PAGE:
13. I’m a huge fan of, which let’s members earn credits for mailing out books they no longer want to other members who request them. You then can use those credits to order (free!) books you want from other members. You do have to pay the media mail rate to send your old books to new homes (@ $2.00) but postage to you is free. They have a huge amount of books available, and you can keep a wish list to be alerted when a book you want becomes available, if it is not already.

  14. I really wonder if these e-readers like this one and the Kindle are going to become obsolete soon with the iPad being such a popular alternative with so much more functionality.

    • Andrew – I happen to have both a Sony reader and an iPad. The iPad is fantastic as a reader but due to its size, is not easily packed away in a handbag or pocket. Also, the reader’s battery lasts up to two weeks on a single charge.

      For someone that is not particularly mobile, the iPad would be a better choice because it does so much more. But for someone on the go or someone who travels, I vote for the reader (which is also less money).

      — Gaye

    • Just to add:

      I have an iPad, a Nook, and a Nook Color. I do most of my reading on the Nook.

      The Nook is lighter, cheaper, has free 3G (at least mine does), and has an e-ink screen which is much easier on the eyes than an LCD screen and makes for a much longer battery life.

      I could probably do without the Nook Color now that I have an iPad. The iPad is definitely slicker and more functional. But for someone without an iPad, the Nook Color might be more appealing since it is less than half the cost of even the cheapest iPad.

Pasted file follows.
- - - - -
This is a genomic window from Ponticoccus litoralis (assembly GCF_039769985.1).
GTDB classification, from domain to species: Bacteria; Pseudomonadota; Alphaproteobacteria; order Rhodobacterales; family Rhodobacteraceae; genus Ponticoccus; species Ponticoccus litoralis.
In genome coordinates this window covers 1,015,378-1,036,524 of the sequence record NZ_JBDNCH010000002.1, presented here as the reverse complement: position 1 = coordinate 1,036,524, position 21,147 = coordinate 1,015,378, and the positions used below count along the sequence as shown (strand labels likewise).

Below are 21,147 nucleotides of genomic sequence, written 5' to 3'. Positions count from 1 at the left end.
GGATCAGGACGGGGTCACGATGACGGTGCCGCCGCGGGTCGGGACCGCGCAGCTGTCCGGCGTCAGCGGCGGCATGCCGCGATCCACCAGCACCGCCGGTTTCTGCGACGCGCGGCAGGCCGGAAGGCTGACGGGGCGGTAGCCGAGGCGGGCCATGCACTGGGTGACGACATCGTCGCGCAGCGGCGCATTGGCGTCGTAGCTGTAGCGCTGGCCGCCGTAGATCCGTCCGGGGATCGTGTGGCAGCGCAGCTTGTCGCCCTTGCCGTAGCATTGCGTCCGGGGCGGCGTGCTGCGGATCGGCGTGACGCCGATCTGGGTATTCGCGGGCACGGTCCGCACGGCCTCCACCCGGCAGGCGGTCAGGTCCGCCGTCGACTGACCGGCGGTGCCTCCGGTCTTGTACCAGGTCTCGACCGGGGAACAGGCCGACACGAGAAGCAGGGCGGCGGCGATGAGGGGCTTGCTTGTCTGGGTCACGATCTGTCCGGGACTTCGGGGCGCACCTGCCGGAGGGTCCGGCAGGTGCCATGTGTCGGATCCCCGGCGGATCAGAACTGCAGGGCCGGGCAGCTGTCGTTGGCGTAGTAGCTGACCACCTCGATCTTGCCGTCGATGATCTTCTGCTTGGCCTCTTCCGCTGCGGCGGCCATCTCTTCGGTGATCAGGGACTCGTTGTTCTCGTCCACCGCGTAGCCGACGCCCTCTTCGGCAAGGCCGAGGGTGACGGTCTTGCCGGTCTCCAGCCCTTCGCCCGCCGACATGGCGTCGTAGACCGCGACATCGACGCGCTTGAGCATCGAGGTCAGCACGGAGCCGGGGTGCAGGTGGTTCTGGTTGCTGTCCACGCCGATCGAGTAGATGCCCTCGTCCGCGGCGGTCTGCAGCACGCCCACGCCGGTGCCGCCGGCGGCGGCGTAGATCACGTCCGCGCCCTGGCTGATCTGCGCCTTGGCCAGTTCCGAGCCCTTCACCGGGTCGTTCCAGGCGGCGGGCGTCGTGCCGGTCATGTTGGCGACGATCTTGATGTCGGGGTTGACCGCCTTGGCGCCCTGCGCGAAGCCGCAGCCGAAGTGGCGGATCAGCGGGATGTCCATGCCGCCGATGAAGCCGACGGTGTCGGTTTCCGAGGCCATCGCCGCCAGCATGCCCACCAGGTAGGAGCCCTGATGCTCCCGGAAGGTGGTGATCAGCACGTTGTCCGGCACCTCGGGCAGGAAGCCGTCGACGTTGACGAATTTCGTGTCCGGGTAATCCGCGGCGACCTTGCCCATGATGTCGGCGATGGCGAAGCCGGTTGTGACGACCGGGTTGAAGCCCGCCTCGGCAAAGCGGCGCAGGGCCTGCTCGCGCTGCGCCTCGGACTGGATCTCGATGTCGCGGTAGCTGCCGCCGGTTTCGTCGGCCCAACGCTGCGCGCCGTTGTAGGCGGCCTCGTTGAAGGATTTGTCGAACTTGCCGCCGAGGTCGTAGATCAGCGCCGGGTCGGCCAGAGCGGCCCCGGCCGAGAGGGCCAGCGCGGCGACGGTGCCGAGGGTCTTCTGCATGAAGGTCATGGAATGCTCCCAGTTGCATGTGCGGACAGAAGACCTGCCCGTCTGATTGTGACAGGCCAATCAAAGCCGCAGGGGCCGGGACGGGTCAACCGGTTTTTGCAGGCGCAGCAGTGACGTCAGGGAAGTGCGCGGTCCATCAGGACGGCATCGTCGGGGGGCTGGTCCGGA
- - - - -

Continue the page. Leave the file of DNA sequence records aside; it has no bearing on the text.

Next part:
15. I have a nook and my husband has a nook color. We LOVE them both. We are link to the same account at B&N and share the books, at least the ones that interest us both.

    I am ready to upgrad to the newest Nook to “be friends” with my dear friend. it looks like you can “swap” books and it is more than once, or at least that is how the web site makes it look.

    I am also interested in the aps function. I have a wish list, and keep that on my laptop, but that isn’t always convienent when I’m looking for a book to read.

    I have been checking out books from my local library on my nook for a year now and I love this feature! I’m very grateful that my library system has this and has invested a lot to get this up and running with tons of titles.

  16. Hey Frugal,
    Great post. I’m not a digi-ready just yet, but stay on the cusp of techonology, which gets me asked all the questions regardless of my knowledge status on products. Thanks for the post. Helps out a ton. Came over from Muskrat Dad. Glad I did.

    The Cheeky Daddy

  17. If you’re comparing using an ereader to using the library, yes it’s more expensive. But if you usually purchase books, there’s always a good selection of ebooks that are less expensive than hardback or paperback & as Guest said on 6/6, there are a lot of free ones. Right now Amazon has a huge list of books for $3 or less. I am a voracious reader & late to get an ereader (just a few months ago), but have been enchanted by it from day 1. For magazines or books that depend on color illustrations, I buy hardcopy. Also, I rarely lend regular books, so the lendability factor is not a factor for me.

    And dedicated ereaders use a different screen technology so they’re more comfortable to read for long periods of time than a standard computer/ipad/iphone screen is.

  18. Thanks for this info. I have a Kindle and I also cringe when I go to find a newly released book for $11 when I can get my beloved paper for $18-$20. I am a real-deal “bound with paper and glue” bibliophile, but also am pretty stoked about the current e-lending you described and the methods coming up.